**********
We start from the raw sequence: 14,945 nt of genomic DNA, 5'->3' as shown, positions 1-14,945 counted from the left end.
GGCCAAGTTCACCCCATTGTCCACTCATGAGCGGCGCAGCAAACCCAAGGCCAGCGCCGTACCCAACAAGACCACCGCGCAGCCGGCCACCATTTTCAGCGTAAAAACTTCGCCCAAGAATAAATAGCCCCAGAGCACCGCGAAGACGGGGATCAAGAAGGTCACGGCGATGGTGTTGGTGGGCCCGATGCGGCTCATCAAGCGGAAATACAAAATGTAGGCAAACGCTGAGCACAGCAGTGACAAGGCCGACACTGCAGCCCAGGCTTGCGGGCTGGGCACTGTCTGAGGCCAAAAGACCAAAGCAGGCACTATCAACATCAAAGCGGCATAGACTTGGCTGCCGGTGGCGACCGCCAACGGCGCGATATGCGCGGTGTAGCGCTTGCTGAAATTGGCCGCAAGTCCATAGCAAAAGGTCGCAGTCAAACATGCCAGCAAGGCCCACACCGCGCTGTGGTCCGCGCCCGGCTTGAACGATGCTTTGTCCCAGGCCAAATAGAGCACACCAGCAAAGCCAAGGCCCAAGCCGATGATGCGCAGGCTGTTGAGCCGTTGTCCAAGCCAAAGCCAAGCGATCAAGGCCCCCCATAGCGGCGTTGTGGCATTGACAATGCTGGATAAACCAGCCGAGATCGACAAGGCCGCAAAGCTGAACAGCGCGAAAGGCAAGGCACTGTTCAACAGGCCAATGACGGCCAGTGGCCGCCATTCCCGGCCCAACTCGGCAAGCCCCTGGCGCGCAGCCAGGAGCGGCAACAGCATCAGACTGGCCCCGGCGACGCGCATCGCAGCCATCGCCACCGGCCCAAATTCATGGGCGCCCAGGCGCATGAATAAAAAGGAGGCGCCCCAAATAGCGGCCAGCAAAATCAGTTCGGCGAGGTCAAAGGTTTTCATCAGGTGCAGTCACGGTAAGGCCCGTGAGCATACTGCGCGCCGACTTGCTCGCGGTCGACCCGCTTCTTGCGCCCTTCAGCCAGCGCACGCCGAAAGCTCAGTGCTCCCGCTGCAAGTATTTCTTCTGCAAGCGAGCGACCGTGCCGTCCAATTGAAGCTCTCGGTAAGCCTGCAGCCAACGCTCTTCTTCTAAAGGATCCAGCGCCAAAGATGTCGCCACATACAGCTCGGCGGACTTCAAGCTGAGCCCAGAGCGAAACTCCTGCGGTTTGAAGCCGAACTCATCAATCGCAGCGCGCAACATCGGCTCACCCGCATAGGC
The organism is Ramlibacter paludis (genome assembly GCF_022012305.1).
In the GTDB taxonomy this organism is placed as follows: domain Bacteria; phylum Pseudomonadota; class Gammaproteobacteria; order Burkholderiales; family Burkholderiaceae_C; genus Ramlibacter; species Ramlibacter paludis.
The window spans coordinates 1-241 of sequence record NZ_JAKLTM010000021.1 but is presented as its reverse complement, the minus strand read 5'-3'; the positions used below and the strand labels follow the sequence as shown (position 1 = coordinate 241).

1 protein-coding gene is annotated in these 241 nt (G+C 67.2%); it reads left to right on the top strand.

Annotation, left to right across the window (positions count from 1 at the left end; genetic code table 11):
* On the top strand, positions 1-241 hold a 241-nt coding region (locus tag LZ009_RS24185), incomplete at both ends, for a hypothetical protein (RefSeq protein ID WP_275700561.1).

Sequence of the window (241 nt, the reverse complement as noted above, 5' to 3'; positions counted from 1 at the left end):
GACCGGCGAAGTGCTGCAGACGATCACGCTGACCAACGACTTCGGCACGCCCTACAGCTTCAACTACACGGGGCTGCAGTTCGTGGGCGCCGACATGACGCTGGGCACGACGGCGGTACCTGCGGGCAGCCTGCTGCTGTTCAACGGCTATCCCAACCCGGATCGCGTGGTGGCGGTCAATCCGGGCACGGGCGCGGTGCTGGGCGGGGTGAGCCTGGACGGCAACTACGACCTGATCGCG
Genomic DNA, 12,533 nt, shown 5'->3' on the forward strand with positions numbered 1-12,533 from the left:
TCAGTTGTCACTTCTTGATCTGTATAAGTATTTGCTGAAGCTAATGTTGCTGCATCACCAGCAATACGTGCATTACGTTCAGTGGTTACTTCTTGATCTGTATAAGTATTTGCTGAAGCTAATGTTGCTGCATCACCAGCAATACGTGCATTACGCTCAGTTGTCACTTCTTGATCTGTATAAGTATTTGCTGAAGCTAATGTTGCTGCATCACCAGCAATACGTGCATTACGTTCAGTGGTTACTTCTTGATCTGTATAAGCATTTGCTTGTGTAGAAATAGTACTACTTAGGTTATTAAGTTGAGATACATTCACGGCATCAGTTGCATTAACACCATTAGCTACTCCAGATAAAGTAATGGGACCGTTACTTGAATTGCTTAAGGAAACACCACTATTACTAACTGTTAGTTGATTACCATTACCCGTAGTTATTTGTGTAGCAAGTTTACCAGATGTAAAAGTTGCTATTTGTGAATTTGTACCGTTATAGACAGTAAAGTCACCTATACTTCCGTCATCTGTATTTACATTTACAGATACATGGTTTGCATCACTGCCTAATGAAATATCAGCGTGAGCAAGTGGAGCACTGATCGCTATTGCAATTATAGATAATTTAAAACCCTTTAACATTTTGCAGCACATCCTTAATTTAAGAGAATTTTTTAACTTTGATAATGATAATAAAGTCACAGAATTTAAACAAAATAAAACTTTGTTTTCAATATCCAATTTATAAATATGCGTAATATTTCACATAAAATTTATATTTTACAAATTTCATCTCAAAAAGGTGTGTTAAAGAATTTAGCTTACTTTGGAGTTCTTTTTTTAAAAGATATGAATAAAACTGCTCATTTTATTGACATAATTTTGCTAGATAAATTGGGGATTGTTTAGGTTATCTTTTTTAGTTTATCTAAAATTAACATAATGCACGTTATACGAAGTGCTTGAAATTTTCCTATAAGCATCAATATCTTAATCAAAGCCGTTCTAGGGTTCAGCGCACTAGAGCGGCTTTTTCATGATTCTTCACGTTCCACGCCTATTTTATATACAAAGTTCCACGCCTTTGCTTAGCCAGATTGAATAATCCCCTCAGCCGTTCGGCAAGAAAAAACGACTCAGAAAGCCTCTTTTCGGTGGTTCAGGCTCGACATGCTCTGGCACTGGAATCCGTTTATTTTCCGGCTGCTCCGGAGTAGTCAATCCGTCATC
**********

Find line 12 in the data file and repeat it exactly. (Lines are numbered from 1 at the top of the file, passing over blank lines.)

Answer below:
TCAGTTGTCACTTCTTGATCTGTATAAGTATTTGCTGAAGCTAATGTTGCTGCATCACCAGCAATACGTGCATTACGTTCAGTGGTTACTTCTTGATCTGTATAAGTATTTGCTGAAGCTAATGTTGCTGCATCACCAGCAATACGTGCATTACGCTCAGTTGTCACTTCTTGATCTGTATAAGTATTTGCTGAAGCTAATGTTGCTGCATCACCAGCAATACGTGCATTACGTTCAGTGGTTACTTCTTGATCTGTATAAGCATTTGCTTGTGTAGAAATAGTACTACTTAGGTTATTAAGTTGAGATACATTCACGGCATCAGTTGCATTAACACCATTAGCTACTCCAGATAAAGTAATGGGACCGTTACTTGAATTGCTTAAGGAAACACCACTATTACTAACTGTTAGTTGATTACCATTACCCGTAGTTATTTGTGTAGCAAGTTTACCAGATGTAAAAGTTGCTATTTGTGAATTTGTACCGTTATAGACAGTAAAGTCACCTATACTTCCGTCATCTGTATTTACATTTACAGATACATGGTTTGCATCACTGCCTAATGAAATATCAGCGTGAGCAAGTGGAGCACTGATCGCTATTGCAATTATAGATAATTTAAAACCCTTTAACATTTTGCAGCACATCCTTAATTTAAGAGAATTTTTTAACTTTGATAATGATAATAAAGTCACAGAATTTAAACAAAATAAAACTTTGTTTTCAATATCCAATTTATAAATATGCGTAATATTTCACATAAAATTTATATTTTACAAATTTCATCTCAAAAAGGTGTGTTAAAGAATTTAGCTTACTTTGGAGTTCTTTTTTTAAAAGATATGAATAAAACTGCTCATTTTATTGACATAATTTTGCTAGATAAATTGGGGATTGTTTAGGTTATCTTTTTTAGTTTATCTAAAATTAACATAATGCACGTTATACGAAGTGCTTGAAATTTTCCTATAAGCATCAATATCTTAATCAAAGCCGTTCTAGGGTTCAGCGCACTAGAGCGGCTTTTTCATGATTCTTCACGTTCCACGCCTATTTTATATACAAAGTTCCACGCCTTTGCTTAGCCAGATTGAATAATCCCCTCAGCCGTTCGGCAAGAAAAAACGACTCAGAAAGCCTCTTTTCGGTGGTTCAGGCTCGACATGCTCTGGCACTGGAATCCGTTTATTTTCCGGCTGCTCCGGAGTAGTCAATCCGTCATC